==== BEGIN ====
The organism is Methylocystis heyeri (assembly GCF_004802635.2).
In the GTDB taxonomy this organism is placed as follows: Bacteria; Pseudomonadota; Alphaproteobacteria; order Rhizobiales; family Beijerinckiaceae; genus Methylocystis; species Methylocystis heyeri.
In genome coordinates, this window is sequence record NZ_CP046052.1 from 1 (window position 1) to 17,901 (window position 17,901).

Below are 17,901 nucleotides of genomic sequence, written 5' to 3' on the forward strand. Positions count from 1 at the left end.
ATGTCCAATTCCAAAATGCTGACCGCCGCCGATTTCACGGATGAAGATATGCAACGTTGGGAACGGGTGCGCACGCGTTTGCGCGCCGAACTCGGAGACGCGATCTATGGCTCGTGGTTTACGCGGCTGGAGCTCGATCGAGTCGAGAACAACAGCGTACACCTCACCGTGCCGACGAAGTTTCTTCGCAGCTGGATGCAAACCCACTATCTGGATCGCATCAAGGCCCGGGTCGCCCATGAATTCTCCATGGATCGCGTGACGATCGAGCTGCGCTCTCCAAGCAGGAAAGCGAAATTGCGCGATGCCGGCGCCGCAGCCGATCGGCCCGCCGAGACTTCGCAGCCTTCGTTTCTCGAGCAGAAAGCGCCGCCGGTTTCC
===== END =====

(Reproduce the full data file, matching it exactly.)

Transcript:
The organism is Methylocystis heyeri (assembly GCF_004802635.2).
In the GTDB taxonomy this organism is placed as follows: Bacteria; Pseudomonadota; Alphaproteobacteria; order Rhizobiales; family Beijerinckiaceae; genus Methylocystis; species Methylocystis heyeri.
In genome coordinates, this window is sequence record NZ_CP046052.1 from 1 (window position 1) to 17,901 (window position 17,901).

Below are 17,901 nucleotides of genomic sequence, written 5' to 3' on the forward strand. Positions count from 1 at the left end.
ATGTCCAATTCCAAAATGCTGACCGCCGCCGATTTCACGGATGAAGATATGCAACGTTGGGAACGGGTGCGCACGCGTTTGCGCGCCGAACTCGGAGACGCGATCTATGGCTCGTGGTTTACGCGGCTGGAGCTCGATCGAGTCGAGAACAACAGCGTACACCTCACCGTGCCGACGAAGTTTCTTCGCAGCTGGATGCAAACCCACTATCTGGATCGCATCAAGGCCCGGGTCGCCCATGAATTCTCCATGGATCGCGTGACGATCGAGCTGCGCTCTCCAAGCAGGAAAGCGAAATTGCGCGATGCCGGCGCCGCAGCCGATCGGCCCGCCGAGACTTCGCAGCCTTCGTTTCTCGAGCAGAAAGCGCCGCCGGTTTCC